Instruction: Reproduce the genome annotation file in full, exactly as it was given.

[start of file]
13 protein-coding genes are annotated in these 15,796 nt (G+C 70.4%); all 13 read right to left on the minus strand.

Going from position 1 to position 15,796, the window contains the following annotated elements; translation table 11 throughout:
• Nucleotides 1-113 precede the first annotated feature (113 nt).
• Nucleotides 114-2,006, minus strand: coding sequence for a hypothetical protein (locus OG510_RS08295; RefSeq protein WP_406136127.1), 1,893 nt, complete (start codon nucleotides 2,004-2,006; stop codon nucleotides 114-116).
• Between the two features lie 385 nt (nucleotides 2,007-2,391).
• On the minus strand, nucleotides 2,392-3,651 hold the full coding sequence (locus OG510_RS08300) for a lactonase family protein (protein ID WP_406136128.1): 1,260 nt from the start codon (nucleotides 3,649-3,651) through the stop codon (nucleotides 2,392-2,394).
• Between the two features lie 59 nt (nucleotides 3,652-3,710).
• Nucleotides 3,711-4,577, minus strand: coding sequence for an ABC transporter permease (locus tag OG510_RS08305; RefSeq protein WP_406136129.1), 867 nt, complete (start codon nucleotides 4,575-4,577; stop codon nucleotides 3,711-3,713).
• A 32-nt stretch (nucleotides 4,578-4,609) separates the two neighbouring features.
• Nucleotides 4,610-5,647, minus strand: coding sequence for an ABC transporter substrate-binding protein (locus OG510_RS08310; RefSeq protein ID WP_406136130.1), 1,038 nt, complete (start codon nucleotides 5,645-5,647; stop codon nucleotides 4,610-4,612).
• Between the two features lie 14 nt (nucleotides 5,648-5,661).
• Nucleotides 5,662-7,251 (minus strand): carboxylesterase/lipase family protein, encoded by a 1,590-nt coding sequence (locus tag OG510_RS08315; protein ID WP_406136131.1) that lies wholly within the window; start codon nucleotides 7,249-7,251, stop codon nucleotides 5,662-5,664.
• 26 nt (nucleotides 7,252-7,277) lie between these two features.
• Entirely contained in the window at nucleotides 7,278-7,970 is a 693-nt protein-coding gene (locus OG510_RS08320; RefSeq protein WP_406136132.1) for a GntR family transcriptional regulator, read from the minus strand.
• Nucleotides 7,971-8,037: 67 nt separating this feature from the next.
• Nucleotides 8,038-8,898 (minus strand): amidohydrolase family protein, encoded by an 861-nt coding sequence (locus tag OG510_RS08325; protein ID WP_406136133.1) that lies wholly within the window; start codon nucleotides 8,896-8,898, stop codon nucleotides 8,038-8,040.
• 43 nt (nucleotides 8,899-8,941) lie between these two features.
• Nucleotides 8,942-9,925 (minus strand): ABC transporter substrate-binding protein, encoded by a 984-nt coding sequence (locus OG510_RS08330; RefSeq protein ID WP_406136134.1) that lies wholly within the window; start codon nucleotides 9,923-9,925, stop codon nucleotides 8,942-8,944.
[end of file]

13 protein-coding genes are annotated in these 15,796 nt (G+C 70.4%); all 13 read right to left on the minus strand.

Going from position 1 to position 15,796, the window contains the following annotated elements; translation table 11 throughout:
• Nucleotides 1-113 precede the first annotated feature (113 nt).
• Nucleotides 114-2,006, minus strand: coding sequence for a hypothetical protein (locus OG510_RS08295; RefSeq protein WP_406136127.1), 1,893 nt, complete (start codon nucleotides 2,004-2,006; stop codon nucleotides 114-116).
• Between the two features lie 385 nt (nucleotides 2,007-2,391).
• On the minus strand, nucleotides 2,392-3,651 hold the full coding sequence (locus OG510_RS08300) for a lactonase family protein (protein ID WP_406136128.1): 1,260 nt from the start codon (nucleotides 3,649-3,651) through the stop codon (nucleotides 2,392-2,394).
• Between the two features lie 59 nt (nucleotides 3,652-3,710).
• Nucleotides 3,711-4,577, minus strand: coding sequence for an ABC transporter permease (locus tag OG510_RS08305; RefSeq protein WP_406136129.1), 867 nt, complete (start codon nucleotides 4,575-4,577; stop codon nucleotides 3,711-3,713).
• A 32-nt stretch (nucleotides 4,578-4,609) separates the two neighbouring features.
• Nucleotides 4,610-5,647, minus strand: coding sequence for an ABC transporter substrate-binding protein (locus OG510_RS08310; RefSeq protein ID WP_406136130.1), 1,038 nt, complete (start codon nucleotides 5,645-5,647; stop codon nucleotides 4,610-4,612).
• Between the two features lie 14 nt (nucleotides 5,648-5,661).
• Nucleotides 5,662-7,251 (minus strand): carboxylesterase/lipase family protein, encoded by a 1,590-nt coding sequence (locus tag OG510_RS08315; protein ID WP_406136131.1) that lies wholly within the window; start codon nucleotides 7,249-7,251, stop codon nucleotides 5,662-5,664.
• 26 nt (nucleotides 7,252-7,277) lie between these two features.
• Entirely contained in the window at nucleotides 7,278-7,970 is a 693-nt protein-coding gene (locus OG510_RS08320; RefSeq protein WP_406136132.1) for a GntR family transcriptional regulator, read from the minus strand.
• Nucleotides 7,971-8,037: 67 nt separating this feature from the next.
• Nucleotides 8,038-8,898 (minus strand): amidohydrolase family protein, encoded by an 861-nt coding sequence (locus tag OG510_RS08325; protein ID WP_406136133.1) that lies wholly within the window; start codon nucleotides 8,896-8,898, stop codon nucleotides 8,038-8,040.
• 43 nt (nucleotides 8,899-8,941) lie between these two features.
• Nucleotides 8,942-9,925 (minus strand): ABC transporter substrate-binding protein, encoded by a 984-nt coding sequence (locus OG510_RS08330; RefSeq protein ID WP_406136134.1) that lies wholly within the window; start codon nucleotides 9,923-9,925, stop codon nucleotides 8,942-8,944.